Moreover, it can be critically understood in the broader spectrum of visuals, including TV shows and films. A study on the depiction of Islam and Muslims can be worth-citing here. Hayat and Wahab (2016) assert that the representation of Muslims in CNN and BBC is shifting its course when compared to earlier discourses. From the studies reviewed thus far, none has focused on understanding the meaning Christian video viewers make from these films; this paper, therefore, makes a modest attempt at contributing to this scholarship.


Theoretical Framework

The relationship between media texts (video, music, news story, etc.) and the audiences have been the subject of inquiry among media scholars since the dissemination of the first message to the mass media audience. These debates, which often emerge from empirical studies, ranging from those that indicate that media messages exert enormous influence on the audience (Powerful Effect Theory) to the ones that show that media messages had minimal impact on the audience (Minimal Effect Theory). The theoretical influence from Uses and Gratification theory and the Centre of Contemporary Cultural Studies at the University of Birmingham has inspired a transition from an inquiry into what the media message does to an individual to what the individual does with the media message, effectively moving from passive audience model to active audience model (O’Sullivan, Dutton, & Rayner, 1994). As opposed to the media being perceived as an all-powerful wielding impact on the audience, an active audience perspective recognizes audiences as capable of appropriating media to meet their needs and that they are made up of individuals whose membership should not be overlooked (Ang, 1990).

The study is anchored on the theoretical foundations of reception analysis. This is a stream of audience researches that took place within communication and Cultural Studies during the 1980s and 1990s (Mabweazara, 2006). Reception analysis owes its theoretical parentage to Hall’s encoding/seminal decoding thesis, which conceptualizes the communication process as a complex and non-linear signifying process. The insight provided by Hall’s (1980) encoding/decoding thesis was significant in that it laid a basis for thinking about media message as constitutive of signs and symbols which have meaning within the framework in which the message is encoded. It also offered possible positions in which media messages could be read, thus emphasizing the dynamic nature of the media audience.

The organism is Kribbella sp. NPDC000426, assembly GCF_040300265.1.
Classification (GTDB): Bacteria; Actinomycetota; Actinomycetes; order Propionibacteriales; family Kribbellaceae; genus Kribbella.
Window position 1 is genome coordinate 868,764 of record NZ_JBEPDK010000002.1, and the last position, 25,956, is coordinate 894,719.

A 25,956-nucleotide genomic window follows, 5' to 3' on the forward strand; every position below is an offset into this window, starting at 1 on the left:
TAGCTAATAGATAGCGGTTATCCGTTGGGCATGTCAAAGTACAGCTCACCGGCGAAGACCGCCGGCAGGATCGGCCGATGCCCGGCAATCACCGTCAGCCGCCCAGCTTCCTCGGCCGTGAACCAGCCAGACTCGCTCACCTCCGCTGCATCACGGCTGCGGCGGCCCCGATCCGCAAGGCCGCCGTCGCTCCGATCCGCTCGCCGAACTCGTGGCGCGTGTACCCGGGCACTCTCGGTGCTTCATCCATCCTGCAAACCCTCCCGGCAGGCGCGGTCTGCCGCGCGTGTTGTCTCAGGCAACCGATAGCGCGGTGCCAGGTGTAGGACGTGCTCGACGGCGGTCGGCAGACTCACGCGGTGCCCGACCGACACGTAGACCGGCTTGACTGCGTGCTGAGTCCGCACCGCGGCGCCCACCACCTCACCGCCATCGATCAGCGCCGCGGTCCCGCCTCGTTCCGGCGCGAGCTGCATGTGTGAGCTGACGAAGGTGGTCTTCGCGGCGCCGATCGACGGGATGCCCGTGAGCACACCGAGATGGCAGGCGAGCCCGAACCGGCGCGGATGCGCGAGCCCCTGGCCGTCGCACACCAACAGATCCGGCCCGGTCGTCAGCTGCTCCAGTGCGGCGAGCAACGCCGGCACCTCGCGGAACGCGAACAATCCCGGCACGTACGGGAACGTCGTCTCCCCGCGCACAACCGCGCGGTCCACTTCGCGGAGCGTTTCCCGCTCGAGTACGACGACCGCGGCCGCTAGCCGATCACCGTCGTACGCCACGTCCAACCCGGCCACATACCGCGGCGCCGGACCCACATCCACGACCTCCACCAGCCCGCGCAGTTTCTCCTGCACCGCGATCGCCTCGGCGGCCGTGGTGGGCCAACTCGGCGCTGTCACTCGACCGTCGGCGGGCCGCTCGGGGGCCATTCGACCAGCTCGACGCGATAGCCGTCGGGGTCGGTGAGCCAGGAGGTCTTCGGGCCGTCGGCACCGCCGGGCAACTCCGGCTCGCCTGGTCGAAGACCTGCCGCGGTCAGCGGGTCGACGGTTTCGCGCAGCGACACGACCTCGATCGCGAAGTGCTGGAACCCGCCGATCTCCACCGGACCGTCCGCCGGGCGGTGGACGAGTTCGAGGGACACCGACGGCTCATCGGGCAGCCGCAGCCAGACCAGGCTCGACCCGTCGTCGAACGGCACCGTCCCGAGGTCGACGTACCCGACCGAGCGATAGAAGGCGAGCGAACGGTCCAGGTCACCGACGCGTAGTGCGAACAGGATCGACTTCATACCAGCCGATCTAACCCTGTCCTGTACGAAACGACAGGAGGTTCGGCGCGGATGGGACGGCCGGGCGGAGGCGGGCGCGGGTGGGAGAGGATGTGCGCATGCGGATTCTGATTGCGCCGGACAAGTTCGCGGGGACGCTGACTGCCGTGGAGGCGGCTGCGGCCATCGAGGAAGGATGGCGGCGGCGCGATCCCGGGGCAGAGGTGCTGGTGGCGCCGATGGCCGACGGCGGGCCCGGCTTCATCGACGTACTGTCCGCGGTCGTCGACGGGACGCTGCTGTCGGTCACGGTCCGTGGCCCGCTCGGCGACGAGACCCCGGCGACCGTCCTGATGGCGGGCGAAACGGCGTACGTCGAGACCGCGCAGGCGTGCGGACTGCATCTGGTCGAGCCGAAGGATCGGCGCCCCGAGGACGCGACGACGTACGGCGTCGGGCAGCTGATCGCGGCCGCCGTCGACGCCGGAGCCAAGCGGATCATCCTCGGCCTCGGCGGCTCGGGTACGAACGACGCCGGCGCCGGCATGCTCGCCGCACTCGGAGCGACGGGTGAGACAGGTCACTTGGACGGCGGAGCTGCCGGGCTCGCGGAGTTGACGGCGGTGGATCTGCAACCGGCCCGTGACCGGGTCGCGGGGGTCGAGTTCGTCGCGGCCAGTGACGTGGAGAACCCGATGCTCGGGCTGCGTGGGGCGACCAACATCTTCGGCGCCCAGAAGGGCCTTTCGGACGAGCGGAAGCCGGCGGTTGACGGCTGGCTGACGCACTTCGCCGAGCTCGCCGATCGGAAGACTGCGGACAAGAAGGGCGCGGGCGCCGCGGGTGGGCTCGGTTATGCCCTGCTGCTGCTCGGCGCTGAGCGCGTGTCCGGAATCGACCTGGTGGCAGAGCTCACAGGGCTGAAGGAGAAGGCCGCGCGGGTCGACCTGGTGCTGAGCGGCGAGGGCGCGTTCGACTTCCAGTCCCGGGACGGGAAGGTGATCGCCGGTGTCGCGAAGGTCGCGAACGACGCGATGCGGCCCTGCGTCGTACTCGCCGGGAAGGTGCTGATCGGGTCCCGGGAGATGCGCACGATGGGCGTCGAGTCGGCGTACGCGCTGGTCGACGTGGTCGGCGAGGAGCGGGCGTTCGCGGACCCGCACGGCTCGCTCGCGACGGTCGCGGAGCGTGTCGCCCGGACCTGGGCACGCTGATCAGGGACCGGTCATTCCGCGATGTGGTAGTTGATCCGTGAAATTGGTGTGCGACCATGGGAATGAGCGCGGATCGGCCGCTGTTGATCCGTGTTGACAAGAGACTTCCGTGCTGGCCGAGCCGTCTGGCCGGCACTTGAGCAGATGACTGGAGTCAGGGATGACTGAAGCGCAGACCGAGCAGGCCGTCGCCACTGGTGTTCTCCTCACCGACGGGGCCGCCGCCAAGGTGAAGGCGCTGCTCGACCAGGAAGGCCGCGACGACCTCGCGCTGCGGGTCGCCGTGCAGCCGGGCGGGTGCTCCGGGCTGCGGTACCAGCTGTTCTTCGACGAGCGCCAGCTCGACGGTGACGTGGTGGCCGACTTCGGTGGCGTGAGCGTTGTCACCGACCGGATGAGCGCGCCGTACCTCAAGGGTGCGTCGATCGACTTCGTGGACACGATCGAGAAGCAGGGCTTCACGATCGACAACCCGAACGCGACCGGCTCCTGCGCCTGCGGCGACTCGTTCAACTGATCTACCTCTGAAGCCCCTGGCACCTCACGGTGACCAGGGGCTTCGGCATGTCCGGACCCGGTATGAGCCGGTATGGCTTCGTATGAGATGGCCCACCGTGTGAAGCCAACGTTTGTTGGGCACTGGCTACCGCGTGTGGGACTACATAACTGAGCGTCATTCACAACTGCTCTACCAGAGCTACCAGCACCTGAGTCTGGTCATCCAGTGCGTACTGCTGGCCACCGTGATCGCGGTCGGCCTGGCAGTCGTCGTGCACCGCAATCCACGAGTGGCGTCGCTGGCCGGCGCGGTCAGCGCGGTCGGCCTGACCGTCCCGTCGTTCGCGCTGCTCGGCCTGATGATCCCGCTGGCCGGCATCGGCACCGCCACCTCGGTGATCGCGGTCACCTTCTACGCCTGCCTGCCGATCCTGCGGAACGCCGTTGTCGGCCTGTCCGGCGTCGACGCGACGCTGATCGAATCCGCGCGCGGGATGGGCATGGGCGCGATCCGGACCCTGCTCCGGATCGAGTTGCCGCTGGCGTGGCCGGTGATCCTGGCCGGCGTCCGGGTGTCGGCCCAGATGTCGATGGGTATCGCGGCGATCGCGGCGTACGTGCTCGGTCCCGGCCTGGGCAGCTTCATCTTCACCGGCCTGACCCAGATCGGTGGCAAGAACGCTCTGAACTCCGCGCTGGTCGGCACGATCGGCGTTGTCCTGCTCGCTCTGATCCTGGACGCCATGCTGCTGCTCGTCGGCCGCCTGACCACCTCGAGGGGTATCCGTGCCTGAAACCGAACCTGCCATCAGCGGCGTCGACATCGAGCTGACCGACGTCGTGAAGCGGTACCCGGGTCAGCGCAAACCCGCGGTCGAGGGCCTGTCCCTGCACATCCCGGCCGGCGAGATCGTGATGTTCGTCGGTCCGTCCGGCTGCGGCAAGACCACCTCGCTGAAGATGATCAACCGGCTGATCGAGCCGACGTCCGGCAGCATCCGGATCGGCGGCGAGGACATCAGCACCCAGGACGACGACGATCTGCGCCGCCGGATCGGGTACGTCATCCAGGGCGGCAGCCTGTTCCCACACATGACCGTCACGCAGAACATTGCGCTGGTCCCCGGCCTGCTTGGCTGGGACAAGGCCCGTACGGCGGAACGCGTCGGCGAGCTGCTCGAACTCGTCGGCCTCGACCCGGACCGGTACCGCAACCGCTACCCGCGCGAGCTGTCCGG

Reception theory is concerned with the exchanges that occur in text-reader nexus. Barbatsis (2004) explains that this interaction is a site of meaning production, and it is the process that takes place here that reception theorists identify as the goal of their investigation. There is recognition in the meaning-making process that the text does not live in isolation to ‘reading’ and ‘response’ (Barbatsis, 2004, p. 271). According to Barbatsis, the reception framework sees the audience as active and texts as indeterminate, while meaning is considered belonging to neither a text nor a reader. The idea that purpose is something that is made or constitutive of reader-text interaction, as Barbatsis (2004) explains, has significant implications for how we think about the text and their readers. In this respect, the reception framework commences by an acknowledgment that in mediated communication interplay, the text is separated in its production from its reception, which results in two divergent. Yet, complementary approaches to the role the reader plays in determining the meaning of media texts (Barbatsis, 2004). First is the group that adopted a reader-oriented perspective focusing on how a media text shapes active participation in producing meaning; the second relates to reception analysis. This is concerned with the reception aspect, and it is focused on audience sense-making (Barbatsis, 2004). Scholars within this framework focus more on the audiences, try to make sense of how audiences understand media text and how this sense-making contributes to the social construction of reality. This study is located within reception analysis as it seeks to investigate the meanings born-again Christians make from Nigerian Christian videos. This study, therefore, will draw on reception analysis insights in making sense of the popularity of Christian videos among born-again Christians in Enugu.